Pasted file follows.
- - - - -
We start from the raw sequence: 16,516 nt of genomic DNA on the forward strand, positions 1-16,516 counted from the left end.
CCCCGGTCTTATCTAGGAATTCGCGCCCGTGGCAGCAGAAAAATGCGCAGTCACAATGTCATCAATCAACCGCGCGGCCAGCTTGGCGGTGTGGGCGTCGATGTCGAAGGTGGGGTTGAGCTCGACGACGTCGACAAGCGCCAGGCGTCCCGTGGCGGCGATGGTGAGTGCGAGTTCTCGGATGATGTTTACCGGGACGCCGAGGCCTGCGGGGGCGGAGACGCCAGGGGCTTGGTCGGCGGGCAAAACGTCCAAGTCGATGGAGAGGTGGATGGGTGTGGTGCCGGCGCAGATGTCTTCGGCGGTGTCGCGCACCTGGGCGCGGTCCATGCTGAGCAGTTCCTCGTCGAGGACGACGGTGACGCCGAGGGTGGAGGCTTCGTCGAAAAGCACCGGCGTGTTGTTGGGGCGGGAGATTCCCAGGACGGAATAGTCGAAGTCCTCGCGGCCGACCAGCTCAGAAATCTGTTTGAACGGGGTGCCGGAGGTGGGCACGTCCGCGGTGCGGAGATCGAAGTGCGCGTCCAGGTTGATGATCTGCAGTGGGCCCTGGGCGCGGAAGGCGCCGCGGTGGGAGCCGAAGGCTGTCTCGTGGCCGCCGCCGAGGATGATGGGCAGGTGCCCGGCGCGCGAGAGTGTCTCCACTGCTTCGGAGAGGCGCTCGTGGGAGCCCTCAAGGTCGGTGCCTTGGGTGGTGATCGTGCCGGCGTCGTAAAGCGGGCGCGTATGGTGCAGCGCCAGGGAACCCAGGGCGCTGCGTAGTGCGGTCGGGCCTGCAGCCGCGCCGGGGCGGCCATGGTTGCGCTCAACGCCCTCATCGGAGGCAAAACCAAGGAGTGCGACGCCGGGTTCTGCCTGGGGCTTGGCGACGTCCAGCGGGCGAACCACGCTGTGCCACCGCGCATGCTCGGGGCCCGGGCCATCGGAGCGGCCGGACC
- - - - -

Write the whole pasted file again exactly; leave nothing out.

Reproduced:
We start from the raw sequence: 16,516 nt of genomic DNA on the forward strand, positions 1-16,516 counted from the left end.
CCCCGGTCTTATCTAGGAATTCGCGCCCGTGGCAGCAGAAAAATGCGCAGTCACAATGTCATCAATCAACCGCGCGGCCAGCTTGGCGGTGTGGGCGTCGATGTCGAAGGTGGGGTTGAGCTCGACGACGTCGACAAGCGCCAGGCGTCCCGTGGCGGCGATGGTGAGTGCGAGTTCTCGGATGATGTTTACCGGGACGCCGAGGCCTGCGGGGGCGGAGACGCCAGGGGCTTGGTCGGCGGGCAAAACGTCCAAGTCGATGGAGAGGTGGATGGGTGTGGTGCCGGCGCAGATGTCTTCGGCGGTGTCGCGCACCTGGGCGCGGTCCATGCTGAGCAGTTCCTCGTCGAGGACGACGGTGACGCCGAGGGTGGAGGCTTCGTCGAAAAGCACCGGCGTGTTGTTGGGGCGGGAGATTCCCAGGACGGAATAGTCGAAGTCCTCGCGGCCGACCAGCTCAGAAATCTGTTTGAACGGGGTGCCGGAGGTGGGCACGTCCGCGGTGCGGAGATCGAAGTGCGCGTCCAGGTTGATGATCTGCAGTGGGCCCTGGGCGCGGAAGGCGCCGCGGTGGGAGCCGAAGGCTGTCTCGTGGCCGCCGCCGAGGATGATGGGCAGGTGCCCGGCGCGCGAGAGTGTCTCCACTGCTTCGGAGAGGCGCTCGTGGGAGCCCTCAAGGTCGGTGCCTTGGGTGGTGATCGTGCCGGCGTCGTAAAGCGGGCGCGTATGGTGCAGCGCCAGGGAACCCAGGGCGCTGCGTAGTGCGGTCGGGCCTGCAGCCGCGCCGGGGCGGCCATGGTTGCGCTCAACGCCCTCATCGGAGGCAAAACCAAGGAGTGCGACGCCGGGTTCTGCCTGGGGCTTGGCGACGTCCAGCGGGCGAACCACGCTGTGCCACCGCGCATGCTCGGGGCCCGGGCCATCGGAGCGGCCGGACC